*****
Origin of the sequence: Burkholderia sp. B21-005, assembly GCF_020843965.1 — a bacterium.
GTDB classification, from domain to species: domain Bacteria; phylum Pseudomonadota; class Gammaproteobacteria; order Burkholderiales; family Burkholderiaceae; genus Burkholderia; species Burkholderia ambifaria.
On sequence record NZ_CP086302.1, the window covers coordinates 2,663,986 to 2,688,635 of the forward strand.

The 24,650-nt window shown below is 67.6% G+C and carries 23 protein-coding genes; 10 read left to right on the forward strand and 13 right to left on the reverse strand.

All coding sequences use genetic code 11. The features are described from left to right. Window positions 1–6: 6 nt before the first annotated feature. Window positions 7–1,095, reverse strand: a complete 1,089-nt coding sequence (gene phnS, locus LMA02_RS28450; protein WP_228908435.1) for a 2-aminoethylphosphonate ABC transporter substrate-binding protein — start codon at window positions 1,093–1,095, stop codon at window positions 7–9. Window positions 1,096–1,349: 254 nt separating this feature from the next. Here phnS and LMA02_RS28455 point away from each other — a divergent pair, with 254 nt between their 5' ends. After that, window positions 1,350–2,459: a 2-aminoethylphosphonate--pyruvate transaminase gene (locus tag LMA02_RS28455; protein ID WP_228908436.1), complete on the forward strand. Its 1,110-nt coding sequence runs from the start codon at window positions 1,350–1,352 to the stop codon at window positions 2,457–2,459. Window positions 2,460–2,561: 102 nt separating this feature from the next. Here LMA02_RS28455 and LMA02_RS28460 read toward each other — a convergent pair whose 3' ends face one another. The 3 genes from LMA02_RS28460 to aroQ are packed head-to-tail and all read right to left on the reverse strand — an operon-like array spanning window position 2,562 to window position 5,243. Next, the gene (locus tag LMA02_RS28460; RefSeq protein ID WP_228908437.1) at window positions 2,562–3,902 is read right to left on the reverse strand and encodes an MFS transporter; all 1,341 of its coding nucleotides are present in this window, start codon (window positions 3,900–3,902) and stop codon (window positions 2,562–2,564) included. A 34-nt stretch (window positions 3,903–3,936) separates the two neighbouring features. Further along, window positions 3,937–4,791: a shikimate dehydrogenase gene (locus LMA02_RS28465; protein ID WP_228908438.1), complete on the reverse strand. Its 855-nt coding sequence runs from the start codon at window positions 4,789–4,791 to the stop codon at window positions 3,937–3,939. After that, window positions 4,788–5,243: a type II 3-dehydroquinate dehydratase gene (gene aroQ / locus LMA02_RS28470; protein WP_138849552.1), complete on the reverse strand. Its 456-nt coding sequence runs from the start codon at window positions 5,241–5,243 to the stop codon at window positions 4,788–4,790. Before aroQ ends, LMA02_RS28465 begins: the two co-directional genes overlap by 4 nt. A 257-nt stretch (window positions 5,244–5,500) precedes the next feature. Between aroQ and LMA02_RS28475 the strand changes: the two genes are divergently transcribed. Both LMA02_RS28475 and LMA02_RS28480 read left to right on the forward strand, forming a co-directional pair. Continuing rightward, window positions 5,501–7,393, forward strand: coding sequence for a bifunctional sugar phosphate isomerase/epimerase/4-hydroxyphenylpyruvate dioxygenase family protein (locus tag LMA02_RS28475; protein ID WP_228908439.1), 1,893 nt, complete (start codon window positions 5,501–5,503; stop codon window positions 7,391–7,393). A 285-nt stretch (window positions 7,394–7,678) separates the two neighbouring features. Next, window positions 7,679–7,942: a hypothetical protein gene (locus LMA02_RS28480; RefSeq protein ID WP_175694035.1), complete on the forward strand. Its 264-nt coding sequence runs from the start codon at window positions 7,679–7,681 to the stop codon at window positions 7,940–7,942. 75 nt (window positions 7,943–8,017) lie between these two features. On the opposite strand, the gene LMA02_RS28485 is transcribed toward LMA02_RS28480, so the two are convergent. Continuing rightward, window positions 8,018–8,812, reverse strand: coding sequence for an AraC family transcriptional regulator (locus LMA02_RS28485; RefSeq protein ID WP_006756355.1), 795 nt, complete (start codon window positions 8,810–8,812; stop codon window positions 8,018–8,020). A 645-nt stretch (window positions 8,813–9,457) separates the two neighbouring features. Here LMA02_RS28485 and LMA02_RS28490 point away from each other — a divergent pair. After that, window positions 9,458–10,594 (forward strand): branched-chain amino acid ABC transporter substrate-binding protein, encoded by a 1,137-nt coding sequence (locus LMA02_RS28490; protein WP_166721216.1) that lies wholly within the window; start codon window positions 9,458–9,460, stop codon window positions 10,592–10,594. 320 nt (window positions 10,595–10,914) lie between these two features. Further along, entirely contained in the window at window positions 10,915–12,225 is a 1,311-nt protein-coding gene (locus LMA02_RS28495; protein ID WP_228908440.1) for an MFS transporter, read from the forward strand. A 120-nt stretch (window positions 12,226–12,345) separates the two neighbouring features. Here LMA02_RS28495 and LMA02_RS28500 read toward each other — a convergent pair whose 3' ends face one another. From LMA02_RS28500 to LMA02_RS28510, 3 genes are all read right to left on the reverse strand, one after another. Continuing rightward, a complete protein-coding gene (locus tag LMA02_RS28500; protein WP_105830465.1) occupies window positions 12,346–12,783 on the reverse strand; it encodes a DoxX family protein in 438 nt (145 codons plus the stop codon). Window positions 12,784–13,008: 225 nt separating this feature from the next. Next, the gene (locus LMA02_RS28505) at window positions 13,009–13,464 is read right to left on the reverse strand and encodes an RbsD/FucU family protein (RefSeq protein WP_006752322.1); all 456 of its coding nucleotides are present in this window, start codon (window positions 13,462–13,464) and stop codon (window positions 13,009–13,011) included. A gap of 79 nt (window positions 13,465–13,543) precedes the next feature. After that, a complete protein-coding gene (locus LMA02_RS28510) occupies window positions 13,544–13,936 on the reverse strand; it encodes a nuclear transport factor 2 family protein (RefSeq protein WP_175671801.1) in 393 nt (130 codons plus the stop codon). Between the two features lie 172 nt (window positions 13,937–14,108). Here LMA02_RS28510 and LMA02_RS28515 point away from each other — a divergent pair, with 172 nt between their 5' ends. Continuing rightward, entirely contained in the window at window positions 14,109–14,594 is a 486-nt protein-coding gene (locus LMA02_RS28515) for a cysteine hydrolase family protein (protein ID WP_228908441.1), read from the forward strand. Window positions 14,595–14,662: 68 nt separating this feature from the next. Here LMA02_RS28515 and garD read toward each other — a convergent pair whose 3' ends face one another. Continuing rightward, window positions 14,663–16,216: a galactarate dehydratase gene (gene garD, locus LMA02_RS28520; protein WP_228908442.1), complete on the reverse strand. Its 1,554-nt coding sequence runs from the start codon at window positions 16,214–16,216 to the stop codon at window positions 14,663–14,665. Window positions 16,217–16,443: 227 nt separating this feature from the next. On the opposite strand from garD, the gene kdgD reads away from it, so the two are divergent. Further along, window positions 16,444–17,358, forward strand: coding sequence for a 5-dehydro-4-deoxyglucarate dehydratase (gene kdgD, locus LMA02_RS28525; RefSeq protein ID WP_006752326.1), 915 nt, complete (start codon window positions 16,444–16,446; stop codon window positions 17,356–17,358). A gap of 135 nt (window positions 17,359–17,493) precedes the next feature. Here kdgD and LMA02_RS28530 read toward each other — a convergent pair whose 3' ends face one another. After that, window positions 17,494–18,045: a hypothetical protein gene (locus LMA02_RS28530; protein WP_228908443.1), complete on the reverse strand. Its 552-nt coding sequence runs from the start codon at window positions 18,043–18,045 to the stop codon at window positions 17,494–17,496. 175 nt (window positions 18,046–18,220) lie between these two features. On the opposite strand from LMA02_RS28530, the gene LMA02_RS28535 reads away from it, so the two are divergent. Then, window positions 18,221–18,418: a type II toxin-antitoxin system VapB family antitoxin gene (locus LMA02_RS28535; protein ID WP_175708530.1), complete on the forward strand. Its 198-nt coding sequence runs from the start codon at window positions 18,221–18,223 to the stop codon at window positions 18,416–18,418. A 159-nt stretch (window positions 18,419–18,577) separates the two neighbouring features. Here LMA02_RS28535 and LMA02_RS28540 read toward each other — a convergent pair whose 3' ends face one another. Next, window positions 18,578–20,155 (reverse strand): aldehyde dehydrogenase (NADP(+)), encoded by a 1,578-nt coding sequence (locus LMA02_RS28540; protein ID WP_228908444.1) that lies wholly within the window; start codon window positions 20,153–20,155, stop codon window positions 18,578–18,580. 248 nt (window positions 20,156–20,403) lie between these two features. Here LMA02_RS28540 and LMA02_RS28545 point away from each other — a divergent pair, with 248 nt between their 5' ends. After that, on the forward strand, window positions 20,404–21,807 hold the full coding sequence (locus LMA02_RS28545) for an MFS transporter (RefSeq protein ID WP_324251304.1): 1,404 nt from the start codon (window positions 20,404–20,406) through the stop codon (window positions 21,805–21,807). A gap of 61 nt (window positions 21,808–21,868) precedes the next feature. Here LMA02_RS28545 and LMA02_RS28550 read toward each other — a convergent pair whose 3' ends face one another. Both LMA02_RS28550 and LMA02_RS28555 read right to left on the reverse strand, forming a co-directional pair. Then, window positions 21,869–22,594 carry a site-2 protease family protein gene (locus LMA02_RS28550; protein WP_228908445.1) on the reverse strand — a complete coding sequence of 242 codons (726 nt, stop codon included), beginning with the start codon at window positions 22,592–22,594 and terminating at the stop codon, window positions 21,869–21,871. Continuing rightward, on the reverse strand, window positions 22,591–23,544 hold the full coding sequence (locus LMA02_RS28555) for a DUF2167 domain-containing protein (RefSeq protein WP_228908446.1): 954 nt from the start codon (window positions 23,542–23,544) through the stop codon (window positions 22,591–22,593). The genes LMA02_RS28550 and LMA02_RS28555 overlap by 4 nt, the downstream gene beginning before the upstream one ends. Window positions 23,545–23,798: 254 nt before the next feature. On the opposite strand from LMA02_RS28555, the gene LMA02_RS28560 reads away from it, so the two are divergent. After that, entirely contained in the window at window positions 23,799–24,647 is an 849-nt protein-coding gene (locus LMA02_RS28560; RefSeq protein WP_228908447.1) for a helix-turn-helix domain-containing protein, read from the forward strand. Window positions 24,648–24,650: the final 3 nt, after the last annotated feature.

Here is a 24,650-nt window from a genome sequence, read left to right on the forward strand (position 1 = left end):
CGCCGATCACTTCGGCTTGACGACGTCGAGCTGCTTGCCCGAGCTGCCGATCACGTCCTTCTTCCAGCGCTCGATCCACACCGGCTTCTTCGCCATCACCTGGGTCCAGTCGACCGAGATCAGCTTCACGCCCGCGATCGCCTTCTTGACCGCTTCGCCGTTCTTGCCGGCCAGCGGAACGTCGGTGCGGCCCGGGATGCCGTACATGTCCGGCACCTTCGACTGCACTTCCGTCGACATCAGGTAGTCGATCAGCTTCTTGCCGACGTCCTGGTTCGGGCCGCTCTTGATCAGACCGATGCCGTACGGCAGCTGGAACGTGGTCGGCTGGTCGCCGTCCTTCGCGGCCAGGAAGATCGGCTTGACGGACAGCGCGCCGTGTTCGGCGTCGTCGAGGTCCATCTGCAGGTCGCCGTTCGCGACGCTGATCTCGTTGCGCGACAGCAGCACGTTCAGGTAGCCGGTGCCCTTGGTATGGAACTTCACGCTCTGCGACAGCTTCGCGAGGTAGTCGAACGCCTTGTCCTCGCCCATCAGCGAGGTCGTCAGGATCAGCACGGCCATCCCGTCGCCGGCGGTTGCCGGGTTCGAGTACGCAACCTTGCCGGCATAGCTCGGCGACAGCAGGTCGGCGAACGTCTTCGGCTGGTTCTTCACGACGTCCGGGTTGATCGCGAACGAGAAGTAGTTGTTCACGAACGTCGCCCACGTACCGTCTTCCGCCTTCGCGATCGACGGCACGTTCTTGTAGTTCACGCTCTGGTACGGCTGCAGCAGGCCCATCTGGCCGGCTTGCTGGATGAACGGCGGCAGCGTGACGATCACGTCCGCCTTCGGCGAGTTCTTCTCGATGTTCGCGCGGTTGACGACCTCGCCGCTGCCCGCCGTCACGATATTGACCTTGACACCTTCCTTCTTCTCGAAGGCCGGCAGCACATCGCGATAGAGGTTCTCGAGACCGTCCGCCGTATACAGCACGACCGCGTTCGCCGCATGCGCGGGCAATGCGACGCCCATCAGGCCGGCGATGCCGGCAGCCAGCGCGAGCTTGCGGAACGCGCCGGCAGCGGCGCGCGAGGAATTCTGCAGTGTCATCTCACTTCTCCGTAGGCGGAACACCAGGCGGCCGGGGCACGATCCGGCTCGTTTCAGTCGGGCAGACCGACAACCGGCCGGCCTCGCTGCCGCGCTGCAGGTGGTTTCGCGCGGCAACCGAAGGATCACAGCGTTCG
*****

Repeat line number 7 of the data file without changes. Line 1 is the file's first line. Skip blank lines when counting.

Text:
CGCCGATCACTTCGGCTTGACGACGTCGAGCTGCTTGCCCGAGCTGCCGATCACGTCCTTCTTCCAGCGCTCGATCCACACCGGCTTCTTCGCCATCACCTGGGTCCAGTCGACCGAGATCAGCTTCACGCCCGCGATCGCCTTCTTGACCGCTTCGCCGTTCTTGCCGGCCAGCGGAACGTCGGTGCGGCCCGGGATGCCGTACATGTCCGGCACCTTCGACTGCACTTCCGTCGACATCAGGTAGTCGATCAGCTTCTTGCCGACGTCCTGGTTCGGGCCGCTCTTGATCAGACCGATGCCGTACGGCAGCTGGAACGTGGTCGGCTGGTCGCCGTCCTTCGCGGCCAGGAAGATCGGCTTGACGGACAGCGCGCCGTGTTCGGCGTCGTCGAGGTCCATCTGCAGGTCGCCGTTCGCGACGCTGATCTCGTTGCGCGACAGCAGCACGTTCAGGTAGCCGGTGCCCTTGGTATGGAACTTCACGCTCTGCGACAGCTTCGCGAGGTAGTCGAACGCCTTGTCCTCGCCCATCAGCGAGGTCGTCAGGATCAGCACGGCCATCCCGTCGCCGGCGGTTGCCGGGTTCGAGTACGCAACCTTGCCGGCATAGCTCGGCGACAGCAGGTCGGCGAACGTCTTCGGCTGGTTCTTCACGACGTCCGGGTTGATCGCGAACGAGAAGTAGTTGTTCACGAACGTCGCCCACGTACCGTCTTCCGCCTTCGCGATCGACGGCACGTTCTTGTAGTTCACGCTCTGGTACGGCTGCAGCAGGCCCATCTGGCCGGCTTGCTGGATGAACGGCGGCAGCGTGACGATCACGTCCGCCTTCGGCGAGTTCTTCTCGATGTTCGCGCGGTTGACGACCTCGCCGCTGCCCGCCGTCACGATATTGACCTTGACACCTTCCTTCTTCTCGAAGGCCGGCAGCACATCGCGATAGAGGTTCTCGAGACCGTCCGCCGTATACAGCACGACCGCGTTCGCCGCATGCGCGGGCAATGCGACGCCCATCAGGCCGGCGATGCCGGCAGCCAGCGCGAGCTTGCGGAACGCGCCGGCAGCGGCGCGCGAGGAATTCTGCAGTGTCATCTCACTTCTCCGTAGGCGGAACACCAGGCGGCCGGGGCACGATCCGGCTCGTTTCAGTCGGGCAGACCGACAACCGGCCGGCCTCGCTGCCGCGCTGCAGGTGGTTTCGCGCGGCAACCGAAGGATCACAGCGTTCG